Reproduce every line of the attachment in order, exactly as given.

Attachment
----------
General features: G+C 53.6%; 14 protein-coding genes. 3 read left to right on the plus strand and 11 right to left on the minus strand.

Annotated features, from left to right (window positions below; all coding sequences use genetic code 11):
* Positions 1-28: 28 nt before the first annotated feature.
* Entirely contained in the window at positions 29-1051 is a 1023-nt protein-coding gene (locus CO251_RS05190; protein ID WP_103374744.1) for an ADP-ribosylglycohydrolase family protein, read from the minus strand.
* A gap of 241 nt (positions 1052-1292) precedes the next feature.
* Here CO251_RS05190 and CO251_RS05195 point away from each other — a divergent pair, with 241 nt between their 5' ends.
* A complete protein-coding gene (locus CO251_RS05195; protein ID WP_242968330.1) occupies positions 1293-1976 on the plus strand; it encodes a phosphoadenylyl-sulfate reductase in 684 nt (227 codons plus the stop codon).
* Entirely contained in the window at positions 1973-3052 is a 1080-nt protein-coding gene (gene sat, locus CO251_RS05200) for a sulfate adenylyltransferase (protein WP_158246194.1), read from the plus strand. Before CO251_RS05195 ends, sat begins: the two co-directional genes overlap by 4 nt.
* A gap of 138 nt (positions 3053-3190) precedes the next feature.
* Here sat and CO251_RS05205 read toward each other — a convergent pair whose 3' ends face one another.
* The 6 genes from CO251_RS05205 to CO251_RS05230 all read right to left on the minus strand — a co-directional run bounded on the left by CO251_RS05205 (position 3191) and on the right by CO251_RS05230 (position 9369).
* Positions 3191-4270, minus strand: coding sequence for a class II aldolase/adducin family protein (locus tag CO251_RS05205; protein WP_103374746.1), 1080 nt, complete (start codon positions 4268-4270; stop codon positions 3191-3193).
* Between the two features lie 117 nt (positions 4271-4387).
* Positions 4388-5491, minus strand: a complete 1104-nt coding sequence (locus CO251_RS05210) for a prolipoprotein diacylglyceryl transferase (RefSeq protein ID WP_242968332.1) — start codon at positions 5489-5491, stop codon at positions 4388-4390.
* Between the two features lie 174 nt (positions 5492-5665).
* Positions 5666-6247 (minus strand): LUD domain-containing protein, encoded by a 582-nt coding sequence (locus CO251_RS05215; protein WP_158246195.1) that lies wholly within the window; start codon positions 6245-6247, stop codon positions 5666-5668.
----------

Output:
General features: G+C 53.6%; 14 protein-coding genes. 3 read left to right on the plus strand and 11 right to left on the minus strand.

Annotated features, from left to right (window positions below; all coding sequences use genetic code 11):
* Positions 1-28: 28 nt before the first annotated feature.
* Entirely contained in the window at positions 29-1051 is a 1023-nt protein-coding gene (locus CO251_RS05190; protein ID WP_103374744.1) for an ADP-ribosylglycohydrolase family protein, read from the minus strand.
* A gap of 241 nt (positions 1052-1292) precedes the next feature.
* Here CO251_RS05190 and CO251_RS05195 point away from each other — a divergent pair, with 241 nt between their 5' ends.
* A complete protein-coding gene (locus CO251_RS05195; protein ID WP_242968330.1) occupies positions 1293-1976 on the plus strand; it encodes a phosphoadenylyl-sulfate reductase in 684 nt (227 codons plus the stop codon).
* Entirely contained in the window at positions 1973-3052 is a 1080-nt protein-coding gene (gene sat, locus CO251_RS05200) for a sulfate adenylyltransferase (protein WP_158246194.1), read from the plus strand. Before CO251_RS05195 ends, sat begins: the two co-directional genes overlap by 4 nt.
* A gap of 138 nt (positions 3053-3190) precedes the next feature.
* Here sat and CO251_RS05205 read toward each other — a convergent pair whose 3' ends face one another.
* The 6 genes from CO251_RS05205 to CO251_RS05230 all read right to left on the minus strand — a co-directional run bounded on the left by CO251_RS05205 (position 3191) and on the right by CO251_RS05230 (position 9369).
* Positions 3191-4270, minus strand: coding sequence for a class II aldolase/adducin family protein (locus tag CO251_RS05205; protein WP_103374746.1), 1080 nt, complete (start codon positions 4268-4270; stop codon positions 3191-3193).
* Between the two features lie 117 nt (positions 4271-4387).
* Positions 4388-5491, minus strand: a complete 1104-nt coding sequence (locus CO251_RS05210) for a prolipoprotein diacylglyceryl transferase (RefSeq protein ID WP_242968332.1) — start codon at positions 5489-5491, stop codon at positions 4388-4390.
* Between the two features lie 174 nt (positions 5492-5665).
* Positions 5666-6247 (minus strand): LUD domain-containing protein, encoded by a 582-nt coding sequence (locus CO251_RS05215; protein WP_158246195.1) that lies wholly within the window; start codon positions 6245-6247, stop codon positions 5666-5668.